Before you start a side hustle or beg your boss for a raise, you might want to consider pooping into a cup. For real: you can cash in on your bowel movements and save lives while you’re at it.
Much like people get paid to donate blood or sperm, there’s an increasing demand for healthy stool donors, and it turns out researchers are willing to pay them a pretty penny. But before we talk dollars, let’s start with the looming question.
Why Would Anyone Pay for Your Poop?
Believe it or not, there are certain illnesses that can be treated by a groundbreaking medical treatment called Fecal Microbiota Transplantation (FMT). Also known as a fecal transplant, the doctor introduces donor stool into the patient’s gut by way of a colonoscopy, nasal tubes, or swallowed capsules. The healthy gut microbiomes help fight off deadly infections.
FMT was originally developed to treat a life-threatening colon bacteria called Clostridium Difficile Infection or C. difficile. However, healthy poop has also shown promising results in the treatment of ulcerative colitis, inflammatory bowel disease, crohn’s disease, irritable bowel syndrome, and other infectious diseases.
Stool donations are collected in labs across the world, but leading the charge is OpenBiome, a nonprofit stool bank in Boston that has been collecting, analyzing, and shipping poop all over the United States since 2013. "I never thought that after getting my PhD I'd start mailing poop around," said OpenBiome co-founder Mark Smith, "But here I am."
What’s the Payout for a Poop Donation?
Doctors are desperate for poop. Compensation varies depending on the recipient, but if you live in the Boston area, you can get $40 a pop from OpenBiome, with a $50 bonus if you donate five days a week. That’s $250 a week or $13,000 a year. Not bad for a job that requires nothing but sitting on the toilet.
"Everyone thinks it's great that they're making money doing such an easy thing," said OpenBiome co-founder Carolyn Edelstein, "But they also love to hear us say, 'Look, your poop just helped this lady who's been sick for nine years go to her daughter's graduation.'"
Pooping into a cup just may just be the easiest way to make money. However, in order for your poop to be profitable, you have to undergo a rigorous screening test.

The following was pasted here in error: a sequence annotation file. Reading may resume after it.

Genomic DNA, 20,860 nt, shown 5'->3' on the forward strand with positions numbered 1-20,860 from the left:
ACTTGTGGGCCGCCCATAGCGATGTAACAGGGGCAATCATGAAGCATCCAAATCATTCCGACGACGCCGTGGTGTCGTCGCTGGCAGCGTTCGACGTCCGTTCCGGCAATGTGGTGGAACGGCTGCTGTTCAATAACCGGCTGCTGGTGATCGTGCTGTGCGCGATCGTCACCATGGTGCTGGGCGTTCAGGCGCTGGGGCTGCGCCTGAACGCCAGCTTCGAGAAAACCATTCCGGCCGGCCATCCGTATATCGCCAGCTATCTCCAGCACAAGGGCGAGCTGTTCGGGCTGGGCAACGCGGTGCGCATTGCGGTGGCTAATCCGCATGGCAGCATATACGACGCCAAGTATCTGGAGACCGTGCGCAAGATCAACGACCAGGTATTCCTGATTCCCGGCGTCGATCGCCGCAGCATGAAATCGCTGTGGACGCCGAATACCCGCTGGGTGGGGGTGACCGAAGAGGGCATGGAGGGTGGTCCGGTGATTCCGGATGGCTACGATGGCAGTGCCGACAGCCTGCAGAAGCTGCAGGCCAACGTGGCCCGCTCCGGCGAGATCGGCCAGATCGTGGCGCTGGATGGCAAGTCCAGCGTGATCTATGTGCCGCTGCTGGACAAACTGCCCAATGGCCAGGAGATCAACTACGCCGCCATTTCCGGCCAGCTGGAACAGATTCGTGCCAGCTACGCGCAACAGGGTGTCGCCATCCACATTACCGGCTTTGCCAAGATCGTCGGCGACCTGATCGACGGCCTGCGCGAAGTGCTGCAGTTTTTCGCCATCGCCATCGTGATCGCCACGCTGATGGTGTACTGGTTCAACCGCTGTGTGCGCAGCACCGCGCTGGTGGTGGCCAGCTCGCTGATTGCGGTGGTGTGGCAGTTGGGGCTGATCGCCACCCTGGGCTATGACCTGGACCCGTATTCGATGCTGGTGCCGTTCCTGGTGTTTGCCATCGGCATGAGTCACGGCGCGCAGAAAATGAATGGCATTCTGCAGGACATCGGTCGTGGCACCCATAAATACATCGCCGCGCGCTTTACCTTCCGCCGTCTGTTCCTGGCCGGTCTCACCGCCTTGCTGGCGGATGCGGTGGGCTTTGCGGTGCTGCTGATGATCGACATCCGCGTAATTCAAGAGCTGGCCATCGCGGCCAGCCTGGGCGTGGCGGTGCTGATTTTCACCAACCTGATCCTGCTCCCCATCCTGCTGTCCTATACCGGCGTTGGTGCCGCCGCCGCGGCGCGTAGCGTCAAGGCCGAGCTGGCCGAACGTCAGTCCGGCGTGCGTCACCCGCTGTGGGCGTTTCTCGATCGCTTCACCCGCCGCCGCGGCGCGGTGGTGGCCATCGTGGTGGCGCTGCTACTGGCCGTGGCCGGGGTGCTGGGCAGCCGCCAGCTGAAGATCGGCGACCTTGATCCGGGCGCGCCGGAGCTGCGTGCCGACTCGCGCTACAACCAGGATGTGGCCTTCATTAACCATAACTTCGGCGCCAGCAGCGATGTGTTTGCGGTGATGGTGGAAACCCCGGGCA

Do You Have What It Takes to be a Poop Donor?
FMT practitioners are picky about their poop. In fact, it can cost up to $5,000 to see if a turd has what it takes to treat illnesses such as a difficile infection.
"It's harder to become a donor than it is to get into MIT," said Mark Smith (who actually earned his PhD in microbiology there). Out of thousands of potential donors who've expressed interest in donating their poop, only about 4% pass the extensive medical questioning and stool testing.
The screening process for potential donors starts with a 109-point clinical health assessment: blood pressure, fitness level, allergies, medications, drug usage, etc. OpenBiome recruits college students from a nearby gym to ensure they’re getting the healthiest fecal matter in Boston.
But a clean bill of health isn’t enough. In order for a stool sample to be usable, it must meet consistency guidelines. For this, healthy donors must refer to the Bristol Stool Chart. If your consistently in the Type 3-5 range, you make the cut:
How to Find a STOOL BANK
OpenBiome is the most popular stool donation bank in the country, so if you’re in the Greater Boston Area, it’s worth a trip to Somerville (no, you can’t mail your poop to Boston). Universities and research facilities across the country are always looking for new donors. A Google search for “stool donation near [CITY]” should turn up at least a few results.
Think twice next time you drop a deuce—you could be flushing money down the toilet.